Friday, January 20, 2017

The 306 Greatest Books #143 - The Last of the Mohicans

The next up on my reading of the 306 greatest books is The Last of the Mohicans by James Fenimore Cooper. This book can be found on the Sybervision Book List and My Book List.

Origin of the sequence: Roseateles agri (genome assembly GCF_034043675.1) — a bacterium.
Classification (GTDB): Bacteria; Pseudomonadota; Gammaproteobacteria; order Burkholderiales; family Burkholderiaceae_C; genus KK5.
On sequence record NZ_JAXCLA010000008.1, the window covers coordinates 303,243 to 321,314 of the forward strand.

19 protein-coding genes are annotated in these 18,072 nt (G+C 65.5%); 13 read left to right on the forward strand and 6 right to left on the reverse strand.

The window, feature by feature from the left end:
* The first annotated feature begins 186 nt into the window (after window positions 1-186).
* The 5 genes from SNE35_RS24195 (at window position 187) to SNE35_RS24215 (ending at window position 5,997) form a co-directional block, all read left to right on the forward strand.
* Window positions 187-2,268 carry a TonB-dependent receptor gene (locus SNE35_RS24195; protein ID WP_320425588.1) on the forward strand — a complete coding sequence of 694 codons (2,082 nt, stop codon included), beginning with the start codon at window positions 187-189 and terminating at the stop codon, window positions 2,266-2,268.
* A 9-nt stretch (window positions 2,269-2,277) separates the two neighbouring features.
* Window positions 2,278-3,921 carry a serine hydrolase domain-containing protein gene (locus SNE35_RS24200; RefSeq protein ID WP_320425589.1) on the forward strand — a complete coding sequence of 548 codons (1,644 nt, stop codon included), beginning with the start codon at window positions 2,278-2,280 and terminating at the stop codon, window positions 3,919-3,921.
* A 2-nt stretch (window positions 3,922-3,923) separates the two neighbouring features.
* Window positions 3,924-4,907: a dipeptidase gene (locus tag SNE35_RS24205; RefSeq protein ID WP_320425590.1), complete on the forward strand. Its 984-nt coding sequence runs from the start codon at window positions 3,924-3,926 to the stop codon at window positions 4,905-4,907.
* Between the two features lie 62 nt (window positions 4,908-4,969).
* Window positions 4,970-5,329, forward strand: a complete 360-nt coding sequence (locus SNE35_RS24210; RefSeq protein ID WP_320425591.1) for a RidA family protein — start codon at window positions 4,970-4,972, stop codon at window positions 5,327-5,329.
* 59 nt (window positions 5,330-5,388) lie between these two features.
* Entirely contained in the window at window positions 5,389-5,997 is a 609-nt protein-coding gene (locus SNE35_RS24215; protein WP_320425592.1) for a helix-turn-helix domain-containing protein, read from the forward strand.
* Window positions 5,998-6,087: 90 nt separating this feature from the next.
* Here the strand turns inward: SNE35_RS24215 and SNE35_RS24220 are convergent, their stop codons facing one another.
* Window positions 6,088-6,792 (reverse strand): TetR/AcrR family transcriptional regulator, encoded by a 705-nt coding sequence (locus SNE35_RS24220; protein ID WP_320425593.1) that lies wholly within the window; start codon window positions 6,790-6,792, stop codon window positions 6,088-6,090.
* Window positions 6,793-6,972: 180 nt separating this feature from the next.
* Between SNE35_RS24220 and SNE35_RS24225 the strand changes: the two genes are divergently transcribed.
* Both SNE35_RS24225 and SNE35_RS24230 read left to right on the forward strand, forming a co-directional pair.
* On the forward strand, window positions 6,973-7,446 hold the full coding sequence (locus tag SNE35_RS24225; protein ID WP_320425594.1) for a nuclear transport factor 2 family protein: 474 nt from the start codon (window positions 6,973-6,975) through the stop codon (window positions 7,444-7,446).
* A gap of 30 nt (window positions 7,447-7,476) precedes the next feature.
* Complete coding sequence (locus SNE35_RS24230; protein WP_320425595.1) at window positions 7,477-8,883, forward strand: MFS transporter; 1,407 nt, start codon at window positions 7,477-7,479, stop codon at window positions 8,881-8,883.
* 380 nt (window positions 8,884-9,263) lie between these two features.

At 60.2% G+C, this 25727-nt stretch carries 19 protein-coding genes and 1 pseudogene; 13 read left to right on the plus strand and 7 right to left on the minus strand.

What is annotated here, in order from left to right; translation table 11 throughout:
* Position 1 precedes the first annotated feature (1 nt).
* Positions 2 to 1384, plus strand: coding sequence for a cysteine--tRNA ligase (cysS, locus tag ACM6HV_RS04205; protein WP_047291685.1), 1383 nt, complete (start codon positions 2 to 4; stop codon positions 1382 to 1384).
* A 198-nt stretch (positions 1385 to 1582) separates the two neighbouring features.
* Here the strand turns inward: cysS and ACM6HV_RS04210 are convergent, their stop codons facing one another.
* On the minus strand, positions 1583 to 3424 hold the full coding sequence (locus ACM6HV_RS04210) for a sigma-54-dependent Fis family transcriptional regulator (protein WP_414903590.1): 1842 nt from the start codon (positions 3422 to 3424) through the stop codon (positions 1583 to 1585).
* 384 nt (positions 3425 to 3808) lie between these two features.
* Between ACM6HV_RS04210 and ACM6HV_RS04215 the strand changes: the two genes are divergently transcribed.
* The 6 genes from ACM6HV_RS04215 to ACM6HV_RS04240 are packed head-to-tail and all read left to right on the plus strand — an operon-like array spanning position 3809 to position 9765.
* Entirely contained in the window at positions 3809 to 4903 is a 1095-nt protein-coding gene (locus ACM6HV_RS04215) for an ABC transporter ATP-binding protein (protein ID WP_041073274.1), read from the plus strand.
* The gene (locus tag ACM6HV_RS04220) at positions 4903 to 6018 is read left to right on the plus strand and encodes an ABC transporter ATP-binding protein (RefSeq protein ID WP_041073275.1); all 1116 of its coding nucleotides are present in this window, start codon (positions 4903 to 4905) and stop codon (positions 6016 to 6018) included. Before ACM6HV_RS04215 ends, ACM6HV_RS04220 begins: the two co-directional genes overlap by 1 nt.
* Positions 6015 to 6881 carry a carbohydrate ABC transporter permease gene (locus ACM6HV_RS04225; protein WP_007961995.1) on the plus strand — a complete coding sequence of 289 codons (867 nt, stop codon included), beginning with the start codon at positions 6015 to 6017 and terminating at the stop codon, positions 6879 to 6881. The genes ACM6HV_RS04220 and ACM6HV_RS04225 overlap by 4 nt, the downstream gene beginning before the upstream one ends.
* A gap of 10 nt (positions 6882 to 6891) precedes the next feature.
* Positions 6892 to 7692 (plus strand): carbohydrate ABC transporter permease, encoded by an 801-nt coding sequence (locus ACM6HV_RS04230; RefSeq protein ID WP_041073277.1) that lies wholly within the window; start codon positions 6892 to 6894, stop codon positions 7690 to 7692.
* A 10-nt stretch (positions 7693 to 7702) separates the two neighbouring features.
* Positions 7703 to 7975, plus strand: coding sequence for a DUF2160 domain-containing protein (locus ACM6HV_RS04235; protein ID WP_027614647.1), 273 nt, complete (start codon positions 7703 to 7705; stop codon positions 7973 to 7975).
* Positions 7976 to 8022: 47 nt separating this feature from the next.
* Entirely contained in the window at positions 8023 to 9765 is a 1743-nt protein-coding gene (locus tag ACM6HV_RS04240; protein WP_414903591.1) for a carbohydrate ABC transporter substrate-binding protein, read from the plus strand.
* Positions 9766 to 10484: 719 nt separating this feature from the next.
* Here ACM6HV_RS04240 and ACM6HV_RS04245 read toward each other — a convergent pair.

I am conflicted about how I feel about The Last of the Mohicans. In one respect, this book is beautifully written with prose that just oozes with descriptions giving the reader a wonderfully rich experience that isn't overly cumbersome to dive through. On the other hand, this book is horribly racist towards Native Americans, displaying them as "brutal savages" who don't know any better. It is possible to view this book as a product of its time. If this were written today, it wouldn't make it passed the editor's office before being rejected outright. However, at the time it was written, this is how people thought (I assume). It's not even all of the Native American's which are depicted as moral-less savages, but they are all given pretty short shrift. I enjoyed the book though, once I was able to get beyond that. The story is basically divided into two parts. The first part is about a group of "white people" trying to make it to Fort William McHenry on Lake George in New York with the help of the last two Mohicans. I know this area very well, since some of my family is from there and I've been to this fort. So this part of the story was fun for me. I could picture the scenes in my head. However, the story was also rather confusing at times, especially keeping all the people straight. Cooper calls the main characters and tribes by different names frequently and alternates with just the first names or just the last names to the point that it took me about 100 pages before I was certain who was who and how many people were actually in the story. The second part of the story they travel up north and I won't go into any more for the risk of spoiling it for someone who may be interested in reading it. I found the ending though very satisfactory and the author didn't pull any punches. Overall, even with the poor representation of the Native Americans, I think this was a very well written, good story. It plays more as a historical reenactment than a work of fiction, and I think that is what helped me get through the racist elements. So I feel that I can recommend this book.

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